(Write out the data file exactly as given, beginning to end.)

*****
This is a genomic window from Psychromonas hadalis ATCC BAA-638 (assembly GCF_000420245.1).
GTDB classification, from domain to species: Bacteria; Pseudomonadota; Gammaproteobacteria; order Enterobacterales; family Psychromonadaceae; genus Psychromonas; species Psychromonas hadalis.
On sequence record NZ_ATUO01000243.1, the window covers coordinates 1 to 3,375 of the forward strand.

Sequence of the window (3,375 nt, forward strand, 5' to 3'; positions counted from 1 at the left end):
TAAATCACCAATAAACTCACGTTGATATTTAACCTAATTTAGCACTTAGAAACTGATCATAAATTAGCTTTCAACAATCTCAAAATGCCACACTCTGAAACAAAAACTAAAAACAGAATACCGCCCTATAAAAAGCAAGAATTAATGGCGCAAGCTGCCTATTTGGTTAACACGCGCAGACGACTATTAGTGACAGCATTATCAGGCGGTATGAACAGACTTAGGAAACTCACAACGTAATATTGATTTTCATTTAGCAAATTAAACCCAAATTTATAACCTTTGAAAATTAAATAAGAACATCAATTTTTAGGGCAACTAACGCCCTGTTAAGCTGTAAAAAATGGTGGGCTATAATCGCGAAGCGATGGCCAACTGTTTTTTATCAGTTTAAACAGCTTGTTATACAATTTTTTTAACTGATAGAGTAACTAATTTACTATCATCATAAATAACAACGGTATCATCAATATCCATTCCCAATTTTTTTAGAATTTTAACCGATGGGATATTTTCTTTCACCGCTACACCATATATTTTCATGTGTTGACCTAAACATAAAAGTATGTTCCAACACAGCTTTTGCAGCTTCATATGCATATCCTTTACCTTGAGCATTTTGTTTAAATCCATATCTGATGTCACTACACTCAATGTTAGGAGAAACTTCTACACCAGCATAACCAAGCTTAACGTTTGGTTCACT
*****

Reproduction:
This is a genomic window from Psychromonas hadalis ATCC BAA-638 (assembly GCF_000420245.1).
GTDB classification, from domain to species: Bacteria; Pseudomonadota; Gammaproteobacteria; order Enterobacterales; family Psychromonadaceae; genus Psychromonas; species Psychromonas hadalis.
On sequence record NZ_ATUO01000243.1, the window covers coordinates 1 to 3,375 of the forward strand.

Sequence of the window (3,375 nt, forward strand, 5' to 3'; positions counted from 1 at the left end):
TAAATCACCAATAAACTCACGTTGATATTTAACCTAATTTAGCACTTAGAAACTGATCATAAATTAGCTTTCAACAATCTCAAAATGCCACACTCTGAAACAAAAACTAAAAACAGAATACCGCCCTATAAAAAGCAAGAATTAATGGCGCAAGCTGCCTATTTGGTTAACACGCGCAGACGACTATTAGTGACAGCATTATCAGGCGGTATGAACAGACTTAGGAAACTCACAACGTAATATTGATTTTCATTTAGCAAATTAAACCCAAATTTATAACCTTTGAAAATTAAATAAGAACATCAATTTTTAGGGCAACTAACGCCCTGTTAAGCTGTAAAAAATGGTGGGCTATAATCGCGAAGCGATGGCCAACTGTTTTTTATCAGTTTAAACAGCTTGTTATACAATTTTTTTAACTGATAGAGTAACTAATTTACTATCATCATAAATAACAACGGTATCATCAATATCCATTCCCAATTTTTTTAGAATTTTAACCGATGGGATATTTTCTTTCACCGCTACACCATATATTTTCATGTGTTGACCTAAACATAAAAGTATGTTCCAACACAGCTTTTGCAGCTTCATATGCATATCCTTTACCTTGAGCATTTTGTTTAAATCCATATCTGATGTCACTACACTCAATGTTAGGAGAAACTTCTACACCAGCATAACCAAGCTTAACGTTTGGTTCACT